Several legislators opposed the amendment, saying that such a radical change of forcing municipalities to move their elections shouldn’t be made on the House floor without the opportunity to hear from municipalities. Legislators with experience in local elections like Rep. Grier Hopkins, D-Fairbanks, also noted that there wouldn’t really be the bandwidth—like TV, radio or print space—for local elections to get any attention if they have to go up against statewide and national races.

The amendment failed on a 23N-15Y margin.

And that was for a House Bill 115 that would have made it possible for people to permanently opt to receive by-mail absentee ballots. Currently, most voters have to request a by-mail ballot for every election.

The amendment process for that bill ate up so much time that it began to run over the afternoon committee meetings, so the House ended up returning for an evening session for another round of Republican amendments to House Bill 83, which would prohibit voters from returning their ballots by fax out of security concerns. Last election only six people returned their ballots by fax.

Eastman did secure a win in this round of amendments, getting a carve-out that would allow deployed military members to return their ballots via fax (though it’s not clear if any military members used the fax option).

School fly-in

The Senate Education Committee spent the afternoon hearing from students and teachers participating in the school district fly-in. A lot of the testimony focused on the failed state of the Alaska Marine Highway System, which is down through at least early March (though it could be longer), and how it’s impacting students in everything from school trips to being able to eat.

Later in the day, the Department of Transportation announced that it has issued a request for information to provide interim passenger and freight service through private contracts.

“AMHS is working with the responding companies to establish options for interim passenger and freight service for the Northern Panhandle in the near future. Once dates are set, AMHS will work with communities to give them enough time to plan,” explained the announcement. “The RFI was issued to identify companies that could provide service after AMHS vessels were unexpectedly sidelined. The aging fleet of ferries requires more costly and time-consuming repairs.”

The state had been hesitant to set precedent with this kind of contracting, telling a committee that chartering private sailings to return students who were stranded in Juneau after the M/V Matanuska broke down cost the state about $11,000.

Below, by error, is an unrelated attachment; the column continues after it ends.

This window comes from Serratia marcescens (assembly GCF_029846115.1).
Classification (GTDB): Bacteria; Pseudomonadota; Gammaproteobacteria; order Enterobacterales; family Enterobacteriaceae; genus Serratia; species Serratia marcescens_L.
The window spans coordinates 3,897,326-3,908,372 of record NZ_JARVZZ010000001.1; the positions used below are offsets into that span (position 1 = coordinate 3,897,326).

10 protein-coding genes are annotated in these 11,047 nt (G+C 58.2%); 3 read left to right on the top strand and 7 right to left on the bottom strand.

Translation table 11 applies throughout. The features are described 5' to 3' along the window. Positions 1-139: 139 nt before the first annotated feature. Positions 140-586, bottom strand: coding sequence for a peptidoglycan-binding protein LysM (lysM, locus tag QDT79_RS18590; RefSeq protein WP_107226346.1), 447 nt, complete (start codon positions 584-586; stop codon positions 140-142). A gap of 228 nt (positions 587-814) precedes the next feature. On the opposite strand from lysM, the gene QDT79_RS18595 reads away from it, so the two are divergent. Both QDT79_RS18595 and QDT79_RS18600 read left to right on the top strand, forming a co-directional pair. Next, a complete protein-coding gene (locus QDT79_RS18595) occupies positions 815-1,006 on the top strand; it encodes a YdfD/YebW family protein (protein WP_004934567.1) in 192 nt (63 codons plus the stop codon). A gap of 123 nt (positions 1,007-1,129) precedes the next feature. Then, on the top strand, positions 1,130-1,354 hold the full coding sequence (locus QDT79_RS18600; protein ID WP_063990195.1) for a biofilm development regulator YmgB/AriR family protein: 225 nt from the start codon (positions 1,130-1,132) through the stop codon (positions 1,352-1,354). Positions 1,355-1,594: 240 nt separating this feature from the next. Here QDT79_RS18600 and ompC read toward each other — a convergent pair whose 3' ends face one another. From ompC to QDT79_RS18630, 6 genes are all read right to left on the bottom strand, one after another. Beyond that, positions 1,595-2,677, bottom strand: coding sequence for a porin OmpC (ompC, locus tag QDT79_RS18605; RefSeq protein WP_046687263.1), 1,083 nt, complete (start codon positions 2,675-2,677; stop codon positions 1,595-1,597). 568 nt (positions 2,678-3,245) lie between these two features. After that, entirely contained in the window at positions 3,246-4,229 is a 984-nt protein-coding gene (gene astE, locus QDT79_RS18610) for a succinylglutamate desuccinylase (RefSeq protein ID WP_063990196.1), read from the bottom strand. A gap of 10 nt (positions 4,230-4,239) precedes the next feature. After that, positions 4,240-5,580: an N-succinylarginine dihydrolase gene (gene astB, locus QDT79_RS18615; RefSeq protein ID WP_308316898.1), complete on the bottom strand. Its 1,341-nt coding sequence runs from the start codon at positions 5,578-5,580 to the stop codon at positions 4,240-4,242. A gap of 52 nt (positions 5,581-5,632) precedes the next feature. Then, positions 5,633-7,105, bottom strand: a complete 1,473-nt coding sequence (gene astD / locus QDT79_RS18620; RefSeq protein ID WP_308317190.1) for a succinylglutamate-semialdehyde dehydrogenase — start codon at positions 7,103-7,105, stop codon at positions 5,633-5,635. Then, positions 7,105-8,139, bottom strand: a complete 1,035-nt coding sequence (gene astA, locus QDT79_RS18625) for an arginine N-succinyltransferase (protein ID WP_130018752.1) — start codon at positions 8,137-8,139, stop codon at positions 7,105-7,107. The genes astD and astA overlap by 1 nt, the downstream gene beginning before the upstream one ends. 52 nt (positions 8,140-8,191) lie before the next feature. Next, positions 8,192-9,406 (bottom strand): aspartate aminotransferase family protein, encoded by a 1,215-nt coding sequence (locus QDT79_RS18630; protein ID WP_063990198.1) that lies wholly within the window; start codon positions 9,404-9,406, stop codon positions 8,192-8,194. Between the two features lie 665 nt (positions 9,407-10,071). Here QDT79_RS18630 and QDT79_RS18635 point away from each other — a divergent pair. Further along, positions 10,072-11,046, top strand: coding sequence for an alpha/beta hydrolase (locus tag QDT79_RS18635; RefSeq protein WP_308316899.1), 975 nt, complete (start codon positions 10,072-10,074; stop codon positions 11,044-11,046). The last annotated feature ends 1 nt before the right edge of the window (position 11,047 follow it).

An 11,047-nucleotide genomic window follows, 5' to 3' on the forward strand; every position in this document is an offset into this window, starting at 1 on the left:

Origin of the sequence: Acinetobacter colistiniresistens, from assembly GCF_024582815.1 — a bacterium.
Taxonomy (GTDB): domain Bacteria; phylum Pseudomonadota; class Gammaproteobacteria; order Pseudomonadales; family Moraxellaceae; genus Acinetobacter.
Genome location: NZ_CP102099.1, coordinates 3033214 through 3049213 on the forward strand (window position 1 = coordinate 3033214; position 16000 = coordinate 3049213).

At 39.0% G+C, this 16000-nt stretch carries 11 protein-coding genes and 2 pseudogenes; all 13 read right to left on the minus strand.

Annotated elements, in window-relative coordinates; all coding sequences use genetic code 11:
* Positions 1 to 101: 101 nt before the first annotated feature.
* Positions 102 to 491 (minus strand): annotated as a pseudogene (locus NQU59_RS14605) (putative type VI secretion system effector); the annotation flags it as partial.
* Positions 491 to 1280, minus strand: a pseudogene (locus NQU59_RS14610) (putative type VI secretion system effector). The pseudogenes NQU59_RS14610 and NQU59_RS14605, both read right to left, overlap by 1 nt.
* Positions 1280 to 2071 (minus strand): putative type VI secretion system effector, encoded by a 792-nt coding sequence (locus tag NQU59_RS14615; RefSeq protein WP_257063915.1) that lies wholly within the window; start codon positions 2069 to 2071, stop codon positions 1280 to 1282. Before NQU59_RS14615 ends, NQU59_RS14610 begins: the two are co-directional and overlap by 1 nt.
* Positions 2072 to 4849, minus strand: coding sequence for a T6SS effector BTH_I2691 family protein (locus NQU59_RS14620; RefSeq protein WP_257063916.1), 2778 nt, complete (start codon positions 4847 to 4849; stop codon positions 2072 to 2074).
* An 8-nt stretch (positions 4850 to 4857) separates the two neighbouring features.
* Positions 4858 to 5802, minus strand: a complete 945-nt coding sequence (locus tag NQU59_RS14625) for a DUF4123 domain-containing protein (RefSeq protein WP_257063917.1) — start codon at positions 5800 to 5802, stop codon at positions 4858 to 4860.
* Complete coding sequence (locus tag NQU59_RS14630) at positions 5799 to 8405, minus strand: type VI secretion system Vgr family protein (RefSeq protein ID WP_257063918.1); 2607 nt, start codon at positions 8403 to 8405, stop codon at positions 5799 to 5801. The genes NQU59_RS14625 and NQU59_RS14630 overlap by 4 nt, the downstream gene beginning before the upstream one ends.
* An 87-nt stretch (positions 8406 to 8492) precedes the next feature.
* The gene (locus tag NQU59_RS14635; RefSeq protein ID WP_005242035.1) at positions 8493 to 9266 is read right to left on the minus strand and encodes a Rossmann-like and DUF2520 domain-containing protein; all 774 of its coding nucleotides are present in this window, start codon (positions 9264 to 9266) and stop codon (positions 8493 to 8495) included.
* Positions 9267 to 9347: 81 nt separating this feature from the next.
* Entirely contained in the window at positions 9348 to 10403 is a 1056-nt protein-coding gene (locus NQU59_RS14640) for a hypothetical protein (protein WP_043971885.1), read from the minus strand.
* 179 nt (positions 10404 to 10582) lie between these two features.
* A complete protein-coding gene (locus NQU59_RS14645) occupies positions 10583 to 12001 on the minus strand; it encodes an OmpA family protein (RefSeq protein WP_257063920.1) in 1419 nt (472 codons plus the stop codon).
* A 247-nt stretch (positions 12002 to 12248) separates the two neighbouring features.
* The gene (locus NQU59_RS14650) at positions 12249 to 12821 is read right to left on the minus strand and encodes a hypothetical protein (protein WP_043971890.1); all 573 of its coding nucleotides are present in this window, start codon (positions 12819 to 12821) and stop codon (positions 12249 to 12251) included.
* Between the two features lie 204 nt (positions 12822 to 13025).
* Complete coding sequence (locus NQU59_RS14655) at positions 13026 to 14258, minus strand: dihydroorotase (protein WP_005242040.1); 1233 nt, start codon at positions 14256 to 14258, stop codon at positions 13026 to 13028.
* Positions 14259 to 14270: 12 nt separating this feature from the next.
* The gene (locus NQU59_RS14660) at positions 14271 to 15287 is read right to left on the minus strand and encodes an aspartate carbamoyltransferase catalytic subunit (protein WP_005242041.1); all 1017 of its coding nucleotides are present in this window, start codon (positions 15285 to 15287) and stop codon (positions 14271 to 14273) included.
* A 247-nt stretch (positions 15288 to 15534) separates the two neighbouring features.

No word on the state of vehicles owned by legislators and legislative aides that have been stuck in Haines since before the session started.

Speaking of which, supporters of the Alaska Marine Highway are holding a rally outside the Capitol today at noon with several satellite rallies around the state.

Violate the ethics act, you gotta pay the state back-t

The House Judiciary Committee heard several bills on Monday, including Rep. Gabrielle LeDoux’s HB 201. The legislation takes aim at a controversial proposed regulation that would allow the governor and attorney general to approve free (and confidential) legal help in the face of ethics complaints. LeDoux said it’s not necessarily a problem for the state to cover these costs if they’re innocent, but says it’s wrong for the state to pick up the tab for someone who’s ultimately found guilty.

Read the full story about the bill here: Bill would halt no-strings-attached legal defense of governor, attorney general

Trump takes aim at Denali Commission

President Trump released his Medicaid- and Social Security-gutting budget on Monday, including a proposal to eliminate the Denali Commission, an organization that helps steer federal money to projects in rural Alaska. The budget cites the Alaska Permanent Fund Dividend as reason to cut support.

“(The) rationale for a unique and additional federal subsidy to Alaska is difficult to justify given that the state of Alaska’s oil revenues allow it to pay an annual dividend ($1,600 in 2018) to each of its residents,” argues the budget document, according to a report by the Anchorage Daily News.

Trump has attempted to gut the commission in previous budgets and Alaska’s delegation has continually argued in support of it.

Speaking of which, U.S. Sen. Lisa Murkowski is set to deliver her annual address to the Alaska Legislature at 11 a.m. on Tuesday, Feb. 18.